Author Topic: ROTH vs. Rental  (Read 2529 times)

AJ

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ROTH vs. Rental
« on: April 06, 2012, 11:58:13 AM »
Hey All,

As the deadline for prior year contributions is nearing, I am unsure whether I should make a 2011 contribution to our Roth IRAs. Here's our stats:

* We fully fund both our 401ks each year. Total value is currently $110k. (we plan to 72t in ER)
* We are *barely* in the 15% bracket (would be in 25% if we didn't fully fund 401ks)
* We have $8k in liquid savings, which is our 4 month emergency fund
* We have $2k in taxable investments.
* I have a 401k loan for $24k that I recently took so that we could refi our primary residence. It's our only debt.

My plan was to save $20k in the taxable accounts and buy another rental. But I could delay that and take the $2k plus some of the e-fund* and put it in our Roths. We will qualify for Roths for the next couple years, but probably not after that. We will qualify for them again in ER with part time income.

We have 1 rental which is worth about what we owe on it ($125k @3.875%), and it just breaks even on cash-flow (incl. mgmt, maintenance, and vacancy). I really want to continue to invest in real estate, but the Roth contributions are use-it-or-lose-it.

What would you do?

* If either of us lost our job, we could easily live on the other's income. We would need to both become unemployed to tap the e-fund, so I feel like we can cheat down on it. Separate $6k in HSA for medical emergencies.

Edit: If it helps to know, we have about $2500 cash flow each month to invest with (after taxes, HSA, and 401k contributions).
« Last Edit: April 06, 2012, 01:02:00 PM by AJ »

salmp01

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Re: ROTH vs. Rental
« Reply #1 on: April 06, 2012, 01:00:53 PM »
Personally, Id save up and purchase a rental property.  Owning a rental property is a great way to defer your income.  Also, a couple other questions.  You said your only debt was your 401k loan and later in your question you mentioned a loan at 3.875.  Is your 401k loan your only debt minus mortgages? 

Are you the property manager of your one rental?  If not, why not?  That will save you some money in the long run and you have the most incentive to ensure its managed properly.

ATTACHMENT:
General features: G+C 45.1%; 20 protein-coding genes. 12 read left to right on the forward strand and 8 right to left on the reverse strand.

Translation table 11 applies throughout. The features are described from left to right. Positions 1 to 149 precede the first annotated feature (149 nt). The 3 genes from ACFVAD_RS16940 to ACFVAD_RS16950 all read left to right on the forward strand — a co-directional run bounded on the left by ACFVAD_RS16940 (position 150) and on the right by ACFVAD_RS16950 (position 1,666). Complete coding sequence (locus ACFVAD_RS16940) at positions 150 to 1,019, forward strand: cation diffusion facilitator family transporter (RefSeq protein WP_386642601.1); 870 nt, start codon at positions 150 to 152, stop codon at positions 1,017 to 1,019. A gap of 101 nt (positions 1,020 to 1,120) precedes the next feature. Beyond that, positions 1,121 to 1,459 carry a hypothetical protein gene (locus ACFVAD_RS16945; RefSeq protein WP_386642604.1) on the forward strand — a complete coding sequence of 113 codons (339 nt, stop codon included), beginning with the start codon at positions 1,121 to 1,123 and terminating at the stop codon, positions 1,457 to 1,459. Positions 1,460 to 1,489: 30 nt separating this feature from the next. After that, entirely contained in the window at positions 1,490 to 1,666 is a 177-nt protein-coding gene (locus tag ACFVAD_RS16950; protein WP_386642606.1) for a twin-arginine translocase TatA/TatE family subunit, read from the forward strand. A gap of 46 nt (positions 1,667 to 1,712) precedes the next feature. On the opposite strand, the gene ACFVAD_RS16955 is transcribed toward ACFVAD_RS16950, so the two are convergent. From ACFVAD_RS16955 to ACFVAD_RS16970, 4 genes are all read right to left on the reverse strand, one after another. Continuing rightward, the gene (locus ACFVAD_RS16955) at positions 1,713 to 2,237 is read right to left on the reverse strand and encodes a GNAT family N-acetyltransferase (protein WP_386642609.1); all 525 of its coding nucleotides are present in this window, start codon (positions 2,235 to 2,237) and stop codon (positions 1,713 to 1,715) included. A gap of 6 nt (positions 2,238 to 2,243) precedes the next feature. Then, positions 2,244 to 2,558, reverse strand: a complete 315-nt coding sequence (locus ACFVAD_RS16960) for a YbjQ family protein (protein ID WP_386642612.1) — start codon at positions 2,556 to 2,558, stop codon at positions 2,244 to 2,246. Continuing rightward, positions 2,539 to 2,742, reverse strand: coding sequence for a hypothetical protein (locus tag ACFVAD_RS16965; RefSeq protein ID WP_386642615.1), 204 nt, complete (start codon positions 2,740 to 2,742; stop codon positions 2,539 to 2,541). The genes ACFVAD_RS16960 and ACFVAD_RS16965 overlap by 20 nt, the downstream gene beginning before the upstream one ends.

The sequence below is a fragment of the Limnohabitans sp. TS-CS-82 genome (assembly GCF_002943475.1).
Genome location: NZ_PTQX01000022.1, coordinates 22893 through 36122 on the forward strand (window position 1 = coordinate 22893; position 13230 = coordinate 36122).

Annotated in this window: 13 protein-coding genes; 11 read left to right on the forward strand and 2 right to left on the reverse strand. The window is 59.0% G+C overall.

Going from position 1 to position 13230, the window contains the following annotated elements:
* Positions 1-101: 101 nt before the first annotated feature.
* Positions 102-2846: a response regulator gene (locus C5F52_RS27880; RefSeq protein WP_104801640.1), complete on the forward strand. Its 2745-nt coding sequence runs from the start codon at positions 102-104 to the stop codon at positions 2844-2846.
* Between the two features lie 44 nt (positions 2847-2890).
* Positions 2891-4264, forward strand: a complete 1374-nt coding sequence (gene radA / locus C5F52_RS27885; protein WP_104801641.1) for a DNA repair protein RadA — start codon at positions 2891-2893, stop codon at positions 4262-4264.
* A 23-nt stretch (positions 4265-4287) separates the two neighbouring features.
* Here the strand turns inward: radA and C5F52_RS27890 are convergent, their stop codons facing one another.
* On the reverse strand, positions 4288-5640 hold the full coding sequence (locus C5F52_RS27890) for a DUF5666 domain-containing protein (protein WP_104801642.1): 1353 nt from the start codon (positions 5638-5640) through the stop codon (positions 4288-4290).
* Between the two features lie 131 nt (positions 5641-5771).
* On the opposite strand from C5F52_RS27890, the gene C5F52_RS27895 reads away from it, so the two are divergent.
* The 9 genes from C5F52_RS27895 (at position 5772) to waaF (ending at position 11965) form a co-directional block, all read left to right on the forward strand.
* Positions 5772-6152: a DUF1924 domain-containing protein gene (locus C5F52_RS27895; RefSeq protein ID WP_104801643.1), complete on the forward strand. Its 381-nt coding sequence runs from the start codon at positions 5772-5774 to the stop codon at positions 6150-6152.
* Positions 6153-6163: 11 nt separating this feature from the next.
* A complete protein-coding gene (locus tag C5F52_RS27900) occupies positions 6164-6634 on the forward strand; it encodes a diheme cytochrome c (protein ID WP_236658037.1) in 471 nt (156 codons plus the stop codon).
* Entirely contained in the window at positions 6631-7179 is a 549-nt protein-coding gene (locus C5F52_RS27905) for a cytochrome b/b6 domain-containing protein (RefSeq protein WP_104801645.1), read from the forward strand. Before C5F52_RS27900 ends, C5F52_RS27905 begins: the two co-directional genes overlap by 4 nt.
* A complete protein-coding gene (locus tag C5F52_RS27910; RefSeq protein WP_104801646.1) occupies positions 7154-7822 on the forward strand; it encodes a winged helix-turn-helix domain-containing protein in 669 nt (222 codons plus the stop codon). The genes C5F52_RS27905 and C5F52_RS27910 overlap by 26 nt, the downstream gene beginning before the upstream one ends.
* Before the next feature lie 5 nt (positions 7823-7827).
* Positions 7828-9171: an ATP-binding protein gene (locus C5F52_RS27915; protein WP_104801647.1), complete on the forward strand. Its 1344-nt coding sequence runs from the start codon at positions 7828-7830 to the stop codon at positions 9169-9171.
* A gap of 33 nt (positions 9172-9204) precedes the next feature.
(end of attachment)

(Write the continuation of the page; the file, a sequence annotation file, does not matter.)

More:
sol

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Re: ROTH vs. Rental
« Reply #2 on: April 06, 2012, 01:09:08 PM »
What sort of dramatic increase in income are you expecting they you will go from the 15% bracket to being disqualified from the Roth?

AJ

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Re: ROTH vs. Rental
« Reply #3 on: April 06, 2012, 01:39:32 PM »
Personally, I’d save up and purchase a rental property.  Owning a rental property is a great way to defer your income.  Also, a couple other questions.  You said your only debt was your 401k loan and later in your question you mentioned a loan at 3.875.  Is your 401k loan your only debt minus mortgages? 

Are you the property manager of your one rental?  If not, why not?  That will save you some money in the long run and you have the most incentive to ensure it’s managed properly.

Yes, sorry, I meant our only non-mortgage debt. I should have specified. Our rental is professionally managed. They are flat-rate of $75 a month. Plus, they were able to rent the place for $50 more a month than we (as inexperienced landlords) would have asked. So, they really costs us $25 a month. Well worth it, IMHO. DH and I work time-intensive jobs and are not available during the day if needs arose. I would consider self-managing in ER, but our time is better spent elsewhere at the moment.

What sort of dramatic increase in income are you expecting they you will go from the 15% bracket to being disqualified from the Roth?

15% was what we squeezed last year. I was promoted last month, DH will likely be in the next year. He also freelances on the side which is expected to increase (he has more side work than he can handle, and every time he increases his rates no one blinks, so we're still trying to find that sweet spot where his prices are high enough that he gets just enough work and no more). Both our career tracks are pretty starkly defined. It is, of course, dependent on both DH's side business continuing as is, and neither of us losing our jobs, but it is likely that we will hit that level in the foreseeable future.